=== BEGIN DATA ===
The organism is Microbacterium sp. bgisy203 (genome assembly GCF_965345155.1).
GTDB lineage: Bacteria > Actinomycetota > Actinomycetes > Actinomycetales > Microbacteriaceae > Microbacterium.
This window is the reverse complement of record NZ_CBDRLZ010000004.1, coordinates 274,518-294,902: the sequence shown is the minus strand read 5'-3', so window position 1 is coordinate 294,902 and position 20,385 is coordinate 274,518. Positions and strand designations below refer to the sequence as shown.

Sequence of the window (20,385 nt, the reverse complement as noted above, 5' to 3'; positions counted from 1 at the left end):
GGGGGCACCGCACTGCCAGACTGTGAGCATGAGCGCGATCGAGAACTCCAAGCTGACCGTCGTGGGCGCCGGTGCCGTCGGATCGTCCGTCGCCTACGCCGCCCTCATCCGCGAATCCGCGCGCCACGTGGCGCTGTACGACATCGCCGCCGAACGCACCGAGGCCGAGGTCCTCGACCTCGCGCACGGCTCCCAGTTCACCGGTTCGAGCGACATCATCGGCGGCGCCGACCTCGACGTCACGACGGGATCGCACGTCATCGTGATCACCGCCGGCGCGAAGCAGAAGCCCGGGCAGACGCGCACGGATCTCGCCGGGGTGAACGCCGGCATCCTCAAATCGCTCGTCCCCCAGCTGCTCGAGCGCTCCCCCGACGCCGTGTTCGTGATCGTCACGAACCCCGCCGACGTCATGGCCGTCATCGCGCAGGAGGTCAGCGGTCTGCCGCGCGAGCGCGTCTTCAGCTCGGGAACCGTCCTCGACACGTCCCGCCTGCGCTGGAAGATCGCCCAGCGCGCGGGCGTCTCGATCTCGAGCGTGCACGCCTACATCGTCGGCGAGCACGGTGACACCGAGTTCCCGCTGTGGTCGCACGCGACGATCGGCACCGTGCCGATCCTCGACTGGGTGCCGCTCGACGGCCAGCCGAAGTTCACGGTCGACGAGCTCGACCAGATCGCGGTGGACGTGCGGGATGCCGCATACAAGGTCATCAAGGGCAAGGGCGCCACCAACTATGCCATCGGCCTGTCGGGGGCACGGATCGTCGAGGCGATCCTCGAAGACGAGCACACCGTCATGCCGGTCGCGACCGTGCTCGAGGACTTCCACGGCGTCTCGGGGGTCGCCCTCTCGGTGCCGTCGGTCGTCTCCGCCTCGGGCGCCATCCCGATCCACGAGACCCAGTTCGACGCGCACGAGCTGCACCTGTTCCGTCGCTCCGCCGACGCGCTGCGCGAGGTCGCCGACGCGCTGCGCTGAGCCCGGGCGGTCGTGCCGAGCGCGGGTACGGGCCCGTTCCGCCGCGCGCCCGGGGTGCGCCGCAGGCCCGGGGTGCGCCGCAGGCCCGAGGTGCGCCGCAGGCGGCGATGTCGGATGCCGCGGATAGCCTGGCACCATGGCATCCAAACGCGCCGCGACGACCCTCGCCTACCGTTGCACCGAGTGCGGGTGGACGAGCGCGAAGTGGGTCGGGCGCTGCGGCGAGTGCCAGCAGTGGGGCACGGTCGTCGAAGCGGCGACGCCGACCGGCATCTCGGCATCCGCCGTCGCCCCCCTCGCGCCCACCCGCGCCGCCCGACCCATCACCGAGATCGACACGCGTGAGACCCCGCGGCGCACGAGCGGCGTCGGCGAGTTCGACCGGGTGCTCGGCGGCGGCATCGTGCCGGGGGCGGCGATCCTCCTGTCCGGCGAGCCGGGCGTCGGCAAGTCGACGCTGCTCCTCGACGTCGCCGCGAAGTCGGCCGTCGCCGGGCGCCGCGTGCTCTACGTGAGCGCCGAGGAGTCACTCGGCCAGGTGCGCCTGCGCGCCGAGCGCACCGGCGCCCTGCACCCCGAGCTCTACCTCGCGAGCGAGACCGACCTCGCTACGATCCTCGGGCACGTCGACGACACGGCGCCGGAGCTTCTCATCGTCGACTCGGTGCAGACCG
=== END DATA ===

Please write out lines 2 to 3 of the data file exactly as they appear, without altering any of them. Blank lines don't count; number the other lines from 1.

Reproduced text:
GTDB lineage: Bacteria > Actinomycetota > Actinomycetes > Actinomycetales > Microbacteriaceae > Microbacterium.
This window is the reverse complement of record NZ_CBDRLZ010000004.1, coordinates 274,518-294,902: the sequence shown is the minus strand read 5'-3', so window position 1 is coordinate 294,902 and position 20,385 is coordinate 274,518. Positions and strand designations below refer to the sequence as shown.